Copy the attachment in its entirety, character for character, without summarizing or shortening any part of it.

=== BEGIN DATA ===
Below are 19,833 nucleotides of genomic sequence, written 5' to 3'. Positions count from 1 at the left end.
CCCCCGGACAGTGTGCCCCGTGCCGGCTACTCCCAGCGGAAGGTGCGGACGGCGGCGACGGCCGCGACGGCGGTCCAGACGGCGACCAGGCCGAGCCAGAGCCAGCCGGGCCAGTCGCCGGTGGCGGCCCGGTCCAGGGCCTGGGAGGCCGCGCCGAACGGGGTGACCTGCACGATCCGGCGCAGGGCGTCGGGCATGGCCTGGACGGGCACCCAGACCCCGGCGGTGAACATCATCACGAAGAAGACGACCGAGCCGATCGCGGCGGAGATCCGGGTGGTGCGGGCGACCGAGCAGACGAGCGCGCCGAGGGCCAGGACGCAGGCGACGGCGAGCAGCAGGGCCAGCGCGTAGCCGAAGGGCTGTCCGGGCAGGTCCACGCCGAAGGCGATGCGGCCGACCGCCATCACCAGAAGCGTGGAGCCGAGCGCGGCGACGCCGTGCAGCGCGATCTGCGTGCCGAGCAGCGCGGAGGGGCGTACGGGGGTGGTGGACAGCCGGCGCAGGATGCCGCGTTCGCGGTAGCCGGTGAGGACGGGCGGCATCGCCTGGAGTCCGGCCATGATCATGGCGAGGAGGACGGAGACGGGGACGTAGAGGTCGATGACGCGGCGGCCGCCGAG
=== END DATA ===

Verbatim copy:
Below are 19,833 nucleotides of genomic sequence, written 5' to 3'. Positions count from 1 at the left end.
CCCCCGGACAGTGTGCCCCGTGCCGGCTACTCCCAGCGGAAGGTGCGGACGGCGGCGACGGCCGCGACGGCGGTCCAGACGGCGACCAGGCCGAGCCAGAGCCAGCCGGGCCAGTCGCCGGTGGCGGCCCGGTCCAGGGCCTGGGAGGCCGCGCCGAACGGGGTGACCTGCACGATCCGGCGCAGGGCGTCGGGCATGGCCTGGACGGGCACCCAGACCCCGGCGGTGAACATCATCACGAAGAAGACGACCGAGCCGATCGCGGCGGAGATCCGGGTGGTGCGGGCGACCGAGCAGACGAGCGCGCCGAGGGCCAGGACGCAGGCGACGGCGAGCAGCAGGGCCAGCGCGTAGCCGAAGGGCTGTCCGGGCAGGTCCACGCCGAAGGCGATGCGGCCGACCGCCATCACCAGAAGCGTGGAGCCGAGCGCGGCGACGCCGTGCAGCGCGATCTGCGTGCCGAGCAGCGCGGAGGGGCGTACGGGGGTGGTGGACAGCCGGCGCAGGATGCCGCGTTCGCGGTAGCCGGTGAGGACGGGCGGCATCGCCTGGAGTCCGGCCATGATCATGGCGAGGAGGACGGAGACGGGGACGTAGAGGTCGATGACGCGGCGGCCGCCGAG